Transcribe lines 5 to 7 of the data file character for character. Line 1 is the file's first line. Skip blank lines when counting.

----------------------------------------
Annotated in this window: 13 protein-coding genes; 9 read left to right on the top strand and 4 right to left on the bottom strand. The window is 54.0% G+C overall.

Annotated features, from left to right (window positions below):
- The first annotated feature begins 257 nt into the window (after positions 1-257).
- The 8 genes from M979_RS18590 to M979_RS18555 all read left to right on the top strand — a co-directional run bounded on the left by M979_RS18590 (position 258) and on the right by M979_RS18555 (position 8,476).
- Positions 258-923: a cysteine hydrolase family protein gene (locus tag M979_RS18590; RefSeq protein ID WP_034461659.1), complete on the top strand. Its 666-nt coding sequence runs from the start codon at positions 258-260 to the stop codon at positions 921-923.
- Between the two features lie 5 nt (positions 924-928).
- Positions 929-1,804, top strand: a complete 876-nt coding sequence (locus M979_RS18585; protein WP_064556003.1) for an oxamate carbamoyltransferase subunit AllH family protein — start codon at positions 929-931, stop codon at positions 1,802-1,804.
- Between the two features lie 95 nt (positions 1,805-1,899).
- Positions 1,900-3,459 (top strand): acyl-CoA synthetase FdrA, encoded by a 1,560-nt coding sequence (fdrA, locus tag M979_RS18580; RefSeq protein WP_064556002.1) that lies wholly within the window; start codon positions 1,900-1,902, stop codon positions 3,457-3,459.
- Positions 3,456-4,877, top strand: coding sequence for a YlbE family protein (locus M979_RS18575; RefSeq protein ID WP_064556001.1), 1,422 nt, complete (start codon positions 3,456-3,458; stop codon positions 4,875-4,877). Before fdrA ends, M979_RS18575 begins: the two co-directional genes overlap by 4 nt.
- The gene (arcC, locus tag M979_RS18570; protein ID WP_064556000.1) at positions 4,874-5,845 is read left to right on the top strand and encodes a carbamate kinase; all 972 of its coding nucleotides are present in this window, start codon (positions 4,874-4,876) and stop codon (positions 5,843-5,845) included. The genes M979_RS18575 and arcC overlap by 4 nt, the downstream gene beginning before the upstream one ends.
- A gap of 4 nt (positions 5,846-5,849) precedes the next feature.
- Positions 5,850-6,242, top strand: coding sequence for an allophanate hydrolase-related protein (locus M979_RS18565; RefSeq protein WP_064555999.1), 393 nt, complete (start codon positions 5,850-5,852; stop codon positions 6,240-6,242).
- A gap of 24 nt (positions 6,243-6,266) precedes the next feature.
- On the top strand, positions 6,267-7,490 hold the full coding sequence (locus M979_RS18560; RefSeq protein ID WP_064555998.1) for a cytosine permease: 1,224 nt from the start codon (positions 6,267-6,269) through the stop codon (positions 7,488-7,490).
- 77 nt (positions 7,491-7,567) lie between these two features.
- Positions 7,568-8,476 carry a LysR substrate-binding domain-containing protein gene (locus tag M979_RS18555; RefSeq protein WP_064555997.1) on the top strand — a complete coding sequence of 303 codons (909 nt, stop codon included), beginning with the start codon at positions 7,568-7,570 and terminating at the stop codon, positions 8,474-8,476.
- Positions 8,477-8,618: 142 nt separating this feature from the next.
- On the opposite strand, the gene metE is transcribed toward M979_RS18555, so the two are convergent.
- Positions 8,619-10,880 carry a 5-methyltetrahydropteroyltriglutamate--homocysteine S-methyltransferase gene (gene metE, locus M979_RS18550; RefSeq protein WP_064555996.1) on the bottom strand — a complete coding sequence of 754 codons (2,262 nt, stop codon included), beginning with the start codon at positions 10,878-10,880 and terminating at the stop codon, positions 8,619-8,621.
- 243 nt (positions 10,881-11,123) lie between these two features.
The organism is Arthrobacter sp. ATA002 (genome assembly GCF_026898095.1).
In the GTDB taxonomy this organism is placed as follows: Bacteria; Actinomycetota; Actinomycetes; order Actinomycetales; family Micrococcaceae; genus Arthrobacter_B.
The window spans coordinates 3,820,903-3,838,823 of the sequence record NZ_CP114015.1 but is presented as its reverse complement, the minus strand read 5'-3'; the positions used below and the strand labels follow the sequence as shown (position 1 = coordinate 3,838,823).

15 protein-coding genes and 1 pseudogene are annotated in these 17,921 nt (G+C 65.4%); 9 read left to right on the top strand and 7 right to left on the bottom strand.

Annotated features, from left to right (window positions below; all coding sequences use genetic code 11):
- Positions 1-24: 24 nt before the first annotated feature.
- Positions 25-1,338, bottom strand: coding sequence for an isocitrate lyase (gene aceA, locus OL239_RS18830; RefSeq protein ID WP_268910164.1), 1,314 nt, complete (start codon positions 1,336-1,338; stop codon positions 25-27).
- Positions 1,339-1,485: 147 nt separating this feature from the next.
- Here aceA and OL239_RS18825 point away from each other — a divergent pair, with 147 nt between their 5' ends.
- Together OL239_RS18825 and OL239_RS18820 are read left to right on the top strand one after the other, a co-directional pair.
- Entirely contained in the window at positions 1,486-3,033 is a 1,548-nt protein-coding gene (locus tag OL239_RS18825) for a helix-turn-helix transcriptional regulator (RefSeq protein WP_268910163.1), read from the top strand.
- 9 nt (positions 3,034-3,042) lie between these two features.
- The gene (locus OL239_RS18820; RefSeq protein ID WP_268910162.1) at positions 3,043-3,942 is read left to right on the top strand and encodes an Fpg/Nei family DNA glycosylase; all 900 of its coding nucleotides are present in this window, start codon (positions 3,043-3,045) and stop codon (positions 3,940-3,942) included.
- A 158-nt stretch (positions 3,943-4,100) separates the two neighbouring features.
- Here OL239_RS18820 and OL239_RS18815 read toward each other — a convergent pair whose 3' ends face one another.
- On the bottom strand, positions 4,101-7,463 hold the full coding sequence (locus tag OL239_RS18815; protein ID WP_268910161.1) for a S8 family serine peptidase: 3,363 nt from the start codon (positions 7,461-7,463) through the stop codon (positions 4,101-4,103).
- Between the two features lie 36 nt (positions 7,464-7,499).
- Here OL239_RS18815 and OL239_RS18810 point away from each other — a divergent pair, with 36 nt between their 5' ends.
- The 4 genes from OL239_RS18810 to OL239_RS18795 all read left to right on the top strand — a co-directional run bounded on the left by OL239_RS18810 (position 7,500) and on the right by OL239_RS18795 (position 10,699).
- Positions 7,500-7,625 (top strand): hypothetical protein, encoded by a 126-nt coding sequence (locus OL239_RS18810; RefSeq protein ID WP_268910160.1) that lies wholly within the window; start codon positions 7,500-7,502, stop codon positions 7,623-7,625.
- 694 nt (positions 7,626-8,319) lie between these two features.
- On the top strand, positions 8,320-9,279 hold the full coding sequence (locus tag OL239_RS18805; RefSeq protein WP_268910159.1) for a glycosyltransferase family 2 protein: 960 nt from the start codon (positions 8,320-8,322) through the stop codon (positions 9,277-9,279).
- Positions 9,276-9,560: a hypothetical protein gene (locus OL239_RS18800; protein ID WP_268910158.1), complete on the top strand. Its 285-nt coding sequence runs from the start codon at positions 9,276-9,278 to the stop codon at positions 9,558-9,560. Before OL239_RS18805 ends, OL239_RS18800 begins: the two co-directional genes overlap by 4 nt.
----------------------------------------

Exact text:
- Positions 258-923: a cysteine hydrolase family protein gene (locus tag M979_RS18590; RefSeq protein ID WP_034461659.1), complete on the top strand. Its 666-nt coding sequence runs from the start codon at positions 258-260 to the stop codon at positions 921-923.
- Between the two features lie 5 nt (positions 924-928).
- Positions 929-1,804, top strand: a complete 876-nt coding sequence (locus M979_RS18585; protein WP_064556003.1) for an oxamate carbamoyltransferase subunit AllH family protein — start codon at positions 929-931, stop codon at positions 1,802-1,804.